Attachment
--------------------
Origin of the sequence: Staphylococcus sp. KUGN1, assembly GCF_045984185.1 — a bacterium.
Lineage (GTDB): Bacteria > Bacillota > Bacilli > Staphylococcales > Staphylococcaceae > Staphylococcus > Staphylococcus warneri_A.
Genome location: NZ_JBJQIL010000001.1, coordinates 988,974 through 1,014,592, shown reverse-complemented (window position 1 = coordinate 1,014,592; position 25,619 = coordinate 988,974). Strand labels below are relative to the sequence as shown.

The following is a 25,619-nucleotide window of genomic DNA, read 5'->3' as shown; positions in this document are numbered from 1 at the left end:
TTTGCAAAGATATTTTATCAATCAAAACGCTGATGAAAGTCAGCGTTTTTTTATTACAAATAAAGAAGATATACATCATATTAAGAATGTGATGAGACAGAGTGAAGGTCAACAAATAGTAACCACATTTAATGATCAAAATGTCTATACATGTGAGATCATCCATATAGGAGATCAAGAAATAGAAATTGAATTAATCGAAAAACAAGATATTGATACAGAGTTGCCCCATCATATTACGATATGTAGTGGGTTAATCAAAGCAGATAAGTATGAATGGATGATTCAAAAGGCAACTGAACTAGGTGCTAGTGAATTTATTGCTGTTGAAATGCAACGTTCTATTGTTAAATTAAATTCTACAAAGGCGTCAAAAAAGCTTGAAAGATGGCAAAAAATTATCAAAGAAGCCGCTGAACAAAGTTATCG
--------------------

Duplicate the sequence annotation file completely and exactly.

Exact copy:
Origin of the sequence: Staphylococcus sp. KUGN1, assembly GCF_045984185.1 — a bacterium.
Lineage (GTDB): Bacteria > Bacillota > Bacilli > Staphylococcales > Staphylococcaceae > Staphylococcus > Staphylococcus warneri_A.
Genome location: NZ_JBJQIL010000001.1, coordinates 988,974 through 1,014,592, shown reverse-complemented (window position 1 = coordinate 1,014,592; position 25,619 = coordinate 988,974). Strand labels below are relative to the sequence as shown.

The following is a 25,619-nucleotide window of genomic DNA, read 5'->3' as shown; positions in this document are numbered from 1 at the left end:
TTTGCAAAGATATTTTATCAATCAAAACGCTGATGAAAGTCAGCGTTTTTTTATTACAAATAAAGAAGATATACATCATATTAAGAATGTGATGAGACAGAGTGAAGGTCAACAAATAGTAACCACATTTAATGATCAAAATGTCTATACATGTGAGATCATCCATATAGGAGATCAAGAAATAGAAATTGAATTAATCGAAAAACAAGATATTGATACAGAGTTGCCCCATCATATTACGATATGTAGTGGGTTAATCAAAGCAGATAAGTATGAATGGATGATTCAAAAGGCAACTGAACTAGGTGCTAGTGAATTTATTGCTGTTGAAATGCAACGTTCTATTGTTAAATTAAATTCTACAAAGGCGTCAAAAAAGCTTGAAAGATGGCAAAAAATTATCAAAGAAGCCGCTGAACAAAGTTATCG